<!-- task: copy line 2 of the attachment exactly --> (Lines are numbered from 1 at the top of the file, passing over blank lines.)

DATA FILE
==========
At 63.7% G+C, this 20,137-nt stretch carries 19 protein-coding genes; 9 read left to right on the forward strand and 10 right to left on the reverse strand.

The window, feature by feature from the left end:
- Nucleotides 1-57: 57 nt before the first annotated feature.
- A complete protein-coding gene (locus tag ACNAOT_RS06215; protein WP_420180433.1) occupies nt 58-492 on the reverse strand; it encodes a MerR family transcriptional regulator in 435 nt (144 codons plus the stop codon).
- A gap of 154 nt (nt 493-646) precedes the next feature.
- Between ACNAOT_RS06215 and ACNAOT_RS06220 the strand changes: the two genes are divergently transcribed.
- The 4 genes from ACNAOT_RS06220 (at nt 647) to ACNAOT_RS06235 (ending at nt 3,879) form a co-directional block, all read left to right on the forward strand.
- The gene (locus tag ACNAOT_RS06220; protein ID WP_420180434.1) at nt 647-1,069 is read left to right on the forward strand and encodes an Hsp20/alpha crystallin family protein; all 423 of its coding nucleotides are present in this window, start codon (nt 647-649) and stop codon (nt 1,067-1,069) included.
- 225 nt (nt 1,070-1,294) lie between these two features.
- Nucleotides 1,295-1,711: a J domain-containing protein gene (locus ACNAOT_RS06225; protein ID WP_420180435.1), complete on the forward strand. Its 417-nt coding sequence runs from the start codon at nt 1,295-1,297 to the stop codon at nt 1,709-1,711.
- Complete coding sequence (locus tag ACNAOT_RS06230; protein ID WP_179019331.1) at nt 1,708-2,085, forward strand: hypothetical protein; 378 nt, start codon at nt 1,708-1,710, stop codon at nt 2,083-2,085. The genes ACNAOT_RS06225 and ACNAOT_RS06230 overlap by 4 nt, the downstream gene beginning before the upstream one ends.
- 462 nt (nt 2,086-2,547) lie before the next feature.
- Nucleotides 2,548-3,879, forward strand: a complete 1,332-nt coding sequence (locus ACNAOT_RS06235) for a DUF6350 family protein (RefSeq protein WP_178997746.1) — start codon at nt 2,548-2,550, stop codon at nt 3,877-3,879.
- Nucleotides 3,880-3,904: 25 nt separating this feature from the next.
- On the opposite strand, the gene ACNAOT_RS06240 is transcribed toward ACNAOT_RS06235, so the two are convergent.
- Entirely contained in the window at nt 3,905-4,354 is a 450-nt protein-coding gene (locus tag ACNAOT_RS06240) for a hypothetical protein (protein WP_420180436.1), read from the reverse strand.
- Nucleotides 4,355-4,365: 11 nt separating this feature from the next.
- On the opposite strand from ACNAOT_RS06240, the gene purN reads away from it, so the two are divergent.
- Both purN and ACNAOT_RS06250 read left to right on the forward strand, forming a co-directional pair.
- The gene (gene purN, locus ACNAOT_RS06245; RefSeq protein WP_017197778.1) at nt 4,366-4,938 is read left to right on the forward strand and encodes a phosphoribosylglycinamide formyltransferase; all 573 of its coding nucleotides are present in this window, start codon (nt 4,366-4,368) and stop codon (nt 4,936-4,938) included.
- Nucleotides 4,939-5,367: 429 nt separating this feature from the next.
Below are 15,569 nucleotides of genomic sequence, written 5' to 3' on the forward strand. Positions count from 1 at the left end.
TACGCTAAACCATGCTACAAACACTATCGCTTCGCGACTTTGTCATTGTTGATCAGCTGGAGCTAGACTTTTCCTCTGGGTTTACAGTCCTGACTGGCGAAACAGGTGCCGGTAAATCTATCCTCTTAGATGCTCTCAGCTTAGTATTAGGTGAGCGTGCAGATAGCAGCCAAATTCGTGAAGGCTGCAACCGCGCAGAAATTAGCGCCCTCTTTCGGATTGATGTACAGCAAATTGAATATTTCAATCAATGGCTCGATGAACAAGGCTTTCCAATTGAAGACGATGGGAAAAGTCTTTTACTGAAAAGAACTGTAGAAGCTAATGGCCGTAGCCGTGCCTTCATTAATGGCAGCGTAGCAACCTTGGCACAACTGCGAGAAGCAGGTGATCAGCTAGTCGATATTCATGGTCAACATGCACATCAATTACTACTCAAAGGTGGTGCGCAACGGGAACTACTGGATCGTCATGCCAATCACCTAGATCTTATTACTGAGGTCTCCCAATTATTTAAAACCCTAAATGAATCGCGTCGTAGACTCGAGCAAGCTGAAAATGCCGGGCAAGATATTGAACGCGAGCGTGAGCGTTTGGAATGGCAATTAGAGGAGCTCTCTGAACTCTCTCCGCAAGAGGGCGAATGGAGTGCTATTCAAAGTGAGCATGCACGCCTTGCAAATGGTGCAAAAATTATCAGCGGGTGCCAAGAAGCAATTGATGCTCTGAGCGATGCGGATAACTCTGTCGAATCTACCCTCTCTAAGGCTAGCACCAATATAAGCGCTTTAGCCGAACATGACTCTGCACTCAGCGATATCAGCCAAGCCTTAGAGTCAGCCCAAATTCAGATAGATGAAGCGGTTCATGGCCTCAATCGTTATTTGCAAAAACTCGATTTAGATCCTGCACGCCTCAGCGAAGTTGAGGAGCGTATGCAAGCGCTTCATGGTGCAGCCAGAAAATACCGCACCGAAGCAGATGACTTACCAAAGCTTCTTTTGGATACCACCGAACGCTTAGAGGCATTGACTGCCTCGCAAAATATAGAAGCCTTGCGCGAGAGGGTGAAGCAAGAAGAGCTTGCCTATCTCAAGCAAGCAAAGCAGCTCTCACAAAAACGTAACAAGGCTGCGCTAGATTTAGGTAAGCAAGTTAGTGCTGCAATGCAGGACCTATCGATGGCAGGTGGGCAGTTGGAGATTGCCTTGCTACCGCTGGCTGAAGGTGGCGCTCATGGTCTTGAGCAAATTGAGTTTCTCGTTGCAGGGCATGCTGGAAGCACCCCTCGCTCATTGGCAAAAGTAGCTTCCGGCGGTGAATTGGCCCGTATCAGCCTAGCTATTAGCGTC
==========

The window, feature by feature from the left end: